Critics of the higher education system point to unbridled credential inflation and mounting student debt—yet advanced degree earners continue to be paid 20% more, on average, according to the BLS, indicating that employers value and students are rewarded for advanced educational attainment. Student debt is indeed a critical issue for our higher education system to address, but the student loan default rate for graduate degree holders is very low due to the increased earnings power of additional education, as acknowledged in a recent White House Council of Economic Advisors analysis. Moreover, employers are seeking and preferring employees with higher levels of education. A recent national survey of more than 2,000 hiring and HR managers by job search firm CareerBuilder found that last year, 27% of employers reported hiring employees with master’s degrees for positions previously at the bachelor’s level, reportedly due to an evolution of skill demands. Among employers who had raised their educational requirements, 57% attributed higher quality work and 43% increased productivity as a direct result of doing so.

In the post-baccalaureate economy, it is not just master’s degrees that are emerging as useful tools and signals of knowledge and ability: An entirely new sector is responding to this market demand. New business models and firms are now emerging that focus on learning, development, and credentialing beyond the bachelor’s degree level. Companies in this space—such as massively open online course (MOOC) providers Udacity and Coursera, and coding “bootcamps” such as General Assembly and Galvanize—are often positioned as competitors, substitutes or disrupters to the bachelor’s degree. MOOCs have enrolled tens of millions of participants, and the coding bootcamp market has reached $200 million in revenue in just a few years and will grow 74% in 2016, according to CourseReport, a resource on coding bootcamps.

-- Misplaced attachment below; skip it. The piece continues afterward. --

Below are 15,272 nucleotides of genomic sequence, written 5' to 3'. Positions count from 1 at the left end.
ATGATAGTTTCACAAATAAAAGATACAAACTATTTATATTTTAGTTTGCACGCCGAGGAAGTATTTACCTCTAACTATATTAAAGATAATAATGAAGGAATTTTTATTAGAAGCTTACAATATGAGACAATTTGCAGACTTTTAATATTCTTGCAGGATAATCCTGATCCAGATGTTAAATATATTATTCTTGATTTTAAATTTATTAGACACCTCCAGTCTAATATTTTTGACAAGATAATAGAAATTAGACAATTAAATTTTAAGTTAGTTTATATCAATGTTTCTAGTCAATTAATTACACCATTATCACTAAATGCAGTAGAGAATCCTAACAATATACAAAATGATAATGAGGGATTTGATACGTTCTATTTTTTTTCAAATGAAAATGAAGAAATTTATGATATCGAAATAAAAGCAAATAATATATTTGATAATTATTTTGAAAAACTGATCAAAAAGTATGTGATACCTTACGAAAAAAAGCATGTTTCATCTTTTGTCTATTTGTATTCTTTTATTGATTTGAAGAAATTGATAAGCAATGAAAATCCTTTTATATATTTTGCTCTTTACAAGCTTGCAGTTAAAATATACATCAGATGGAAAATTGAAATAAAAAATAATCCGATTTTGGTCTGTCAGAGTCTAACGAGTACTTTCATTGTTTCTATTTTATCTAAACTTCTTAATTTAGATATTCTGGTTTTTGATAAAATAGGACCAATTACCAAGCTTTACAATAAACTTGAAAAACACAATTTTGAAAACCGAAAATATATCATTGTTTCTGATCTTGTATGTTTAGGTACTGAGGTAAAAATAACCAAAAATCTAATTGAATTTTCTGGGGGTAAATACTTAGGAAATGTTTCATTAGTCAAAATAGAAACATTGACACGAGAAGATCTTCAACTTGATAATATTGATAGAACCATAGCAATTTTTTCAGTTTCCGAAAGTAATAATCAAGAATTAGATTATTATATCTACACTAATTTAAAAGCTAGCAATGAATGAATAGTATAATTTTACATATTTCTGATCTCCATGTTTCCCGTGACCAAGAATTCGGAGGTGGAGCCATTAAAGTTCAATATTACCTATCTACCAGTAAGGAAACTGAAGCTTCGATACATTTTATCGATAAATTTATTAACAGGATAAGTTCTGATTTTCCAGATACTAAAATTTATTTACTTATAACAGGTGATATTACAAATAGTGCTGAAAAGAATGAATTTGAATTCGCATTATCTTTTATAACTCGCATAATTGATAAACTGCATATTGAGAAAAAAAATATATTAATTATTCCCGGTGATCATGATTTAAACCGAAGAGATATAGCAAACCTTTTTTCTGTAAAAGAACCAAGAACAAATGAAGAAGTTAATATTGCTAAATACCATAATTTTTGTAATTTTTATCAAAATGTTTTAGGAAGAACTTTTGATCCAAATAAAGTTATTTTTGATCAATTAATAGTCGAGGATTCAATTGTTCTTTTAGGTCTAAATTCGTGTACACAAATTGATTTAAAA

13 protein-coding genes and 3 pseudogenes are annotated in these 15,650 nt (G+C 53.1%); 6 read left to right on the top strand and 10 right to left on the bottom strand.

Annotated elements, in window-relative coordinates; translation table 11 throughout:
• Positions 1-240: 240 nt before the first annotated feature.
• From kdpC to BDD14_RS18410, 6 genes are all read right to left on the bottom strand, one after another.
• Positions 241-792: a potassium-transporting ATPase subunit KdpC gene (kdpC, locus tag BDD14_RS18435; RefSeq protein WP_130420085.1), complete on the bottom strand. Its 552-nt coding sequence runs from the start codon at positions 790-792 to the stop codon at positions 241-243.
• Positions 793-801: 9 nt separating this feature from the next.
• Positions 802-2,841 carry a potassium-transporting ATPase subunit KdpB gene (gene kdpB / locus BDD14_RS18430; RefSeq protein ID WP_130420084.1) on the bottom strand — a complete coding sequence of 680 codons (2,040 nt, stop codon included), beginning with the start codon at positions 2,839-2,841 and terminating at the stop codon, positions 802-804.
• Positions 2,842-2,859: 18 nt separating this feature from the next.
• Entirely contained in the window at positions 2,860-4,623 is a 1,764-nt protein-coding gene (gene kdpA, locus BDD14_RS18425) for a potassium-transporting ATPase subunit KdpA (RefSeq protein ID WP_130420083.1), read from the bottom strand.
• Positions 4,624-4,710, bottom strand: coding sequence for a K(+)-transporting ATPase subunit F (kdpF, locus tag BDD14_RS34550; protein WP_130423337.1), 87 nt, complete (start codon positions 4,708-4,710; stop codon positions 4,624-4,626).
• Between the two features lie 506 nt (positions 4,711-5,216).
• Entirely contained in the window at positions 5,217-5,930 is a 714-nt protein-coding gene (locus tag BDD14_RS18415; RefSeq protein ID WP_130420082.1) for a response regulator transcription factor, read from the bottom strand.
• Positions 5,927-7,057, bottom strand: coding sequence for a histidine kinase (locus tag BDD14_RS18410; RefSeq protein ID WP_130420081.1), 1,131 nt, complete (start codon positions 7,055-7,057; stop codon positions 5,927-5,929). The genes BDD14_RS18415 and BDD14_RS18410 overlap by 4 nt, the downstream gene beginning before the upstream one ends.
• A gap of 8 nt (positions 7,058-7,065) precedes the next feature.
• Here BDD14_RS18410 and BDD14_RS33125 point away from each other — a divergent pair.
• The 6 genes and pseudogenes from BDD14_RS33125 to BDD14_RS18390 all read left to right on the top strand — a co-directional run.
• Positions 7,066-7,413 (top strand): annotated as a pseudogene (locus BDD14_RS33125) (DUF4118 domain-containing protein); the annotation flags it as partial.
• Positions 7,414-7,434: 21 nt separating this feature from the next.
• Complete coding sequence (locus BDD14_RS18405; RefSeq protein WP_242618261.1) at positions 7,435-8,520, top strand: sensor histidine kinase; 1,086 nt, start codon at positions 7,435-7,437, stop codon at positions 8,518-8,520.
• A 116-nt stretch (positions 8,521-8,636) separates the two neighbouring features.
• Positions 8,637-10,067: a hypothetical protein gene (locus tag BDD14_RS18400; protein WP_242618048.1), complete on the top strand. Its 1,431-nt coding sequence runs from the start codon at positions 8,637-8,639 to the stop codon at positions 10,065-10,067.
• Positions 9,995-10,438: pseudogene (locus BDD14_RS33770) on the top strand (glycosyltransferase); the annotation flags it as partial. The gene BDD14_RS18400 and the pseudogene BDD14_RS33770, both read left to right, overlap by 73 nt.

Yet, various studies have found that the vast majority of these upstarts’ customers—80% for both MOOCs and coding bootcamps—already hold a bachelor’s degree. Essentially, these firms are addressing a similar market opportunity as professional graduate degrees: meeting the tremendous demand for career-focused, post-baccalaureate learning. This market opportunity is fueling billions of dollars in investment into start-ups focused on professional training and educational technology. Critically, this expanding range of options from “non-institutional providers” typically does not have recognized academic credentials attached. However, this is beginning to change as universities and companies enter into mutually beneficial partnerships; new accreditation and recognition options emerge; and technology introduces the opportunity for market-driven quality assurance.